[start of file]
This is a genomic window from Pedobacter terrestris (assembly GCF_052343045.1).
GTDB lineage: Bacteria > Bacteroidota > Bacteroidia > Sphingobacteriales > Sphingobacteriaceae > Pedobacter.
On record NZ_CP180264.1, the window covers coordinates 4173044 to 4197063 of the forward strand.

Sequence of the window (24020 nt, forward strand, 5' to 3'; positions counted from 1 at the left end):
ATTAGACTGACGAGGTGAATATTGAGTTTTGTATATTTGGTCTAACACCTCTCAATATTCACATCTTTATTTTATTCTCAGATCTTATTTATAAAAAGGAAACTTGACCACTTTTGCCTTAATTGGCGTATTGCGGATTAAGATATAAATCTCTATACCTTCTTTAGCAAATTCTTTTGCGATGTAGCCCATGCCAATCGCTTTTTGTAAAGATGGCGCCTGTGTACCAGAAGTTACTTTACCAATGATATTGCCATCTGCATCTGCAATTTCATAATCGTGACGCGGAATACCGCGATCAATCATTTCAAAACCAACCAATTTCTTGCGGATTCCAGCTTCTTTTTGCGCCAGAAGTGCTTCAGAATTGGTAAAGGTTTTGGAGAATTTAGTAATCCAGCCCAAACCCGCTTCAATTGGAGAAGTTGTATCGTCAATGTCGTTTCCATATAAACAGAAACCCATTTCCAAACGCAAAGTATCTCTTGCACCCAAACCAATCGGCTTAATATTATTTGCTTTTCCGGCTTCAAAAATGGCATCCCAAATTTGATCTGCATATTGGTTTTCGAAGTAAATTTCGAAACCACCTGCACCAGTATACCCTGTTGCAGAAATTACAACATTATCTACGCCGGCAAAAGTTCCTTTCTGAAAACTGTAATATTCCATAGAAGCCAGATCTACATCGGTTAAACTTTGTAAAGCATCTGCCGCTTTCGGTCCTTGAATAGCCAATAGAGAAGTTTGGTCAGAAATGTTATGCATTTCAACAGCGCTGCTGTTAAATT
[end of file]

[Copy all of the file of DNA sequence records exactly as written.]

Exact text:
This is a genomic window from Pedobacter terrestris (assembly GCF_052343045.1).
GTDB lineage: Bacteria > Bacteroidota > Bacteroidia > Sphingobacteriales > Sphingobacteriaceae > Pedobacter.
On record NZ_CP180264.1, the window covers coordinates 4173044 to 4197063 of the forward strand.

Sequence of the window (24020 nt, forward strand, 5' to 3'; positions counted from 1 at the left end):
ATTAGACTGACGAGGTGAATATTGAGTTTTGTATATTTGGTCTAACACCTCTCAATATTCACATCTTTATTTTATTCTCAGATCTTATTTATAAAAAGGAAACTTGACCACTTTTGCCTTAATTGGCGTATTGCGGATTAAGATATAAATCTCTATACCTTCTTTAGCAAATTCTTTTGCGATGTAGCCCATGCCAATCGCTTTTTGTAAAGATGGCGCCTGTGTACCAGAAGTTACTTTACCAATGATATTGCCATCTGCATCTGCAATTTCATAATCGTGACGCGGAATACCGCGATCAATCATTTCAAAACCAACCAATTTCTTGCGGATTCCAGCTTCTTTTTGCGCCAGAAGTGCTTCAGAATTGGTAAAGGTTTTGGAGAATTTAGTAATCCAGCCCAAACCCGCTTCAATTGGAGAAGTTGTATCGTCAATGTCGTTTCCATATAAACAGAAACCCATTTCCAAACGCAAAGTATCTCTTGCACCCAAACCAATCGGCTTAATATTATTTGCTTTTCCGGCTTCAAAAATGGCATCCCAAATTTGATCTGCATATTGGTTTTCGAAGTAAATTTCGAAACCACCTGCACCAGTATACCCTGTTGCAGAAATTACAACATTATCTACGCCGGCAAAAGTTCCTTTCTGAAAACTGTAATATTCCATAGAAGCCAGATCTACATCGGTTAAACTTTGTAAAGCATCTGCCGCTTTCGGTCCTTGAATAGCCAATAGAGAAGTTTGGTCAGAAATGTTATGCATTTCAACAGCGCTGCTGTTAAATT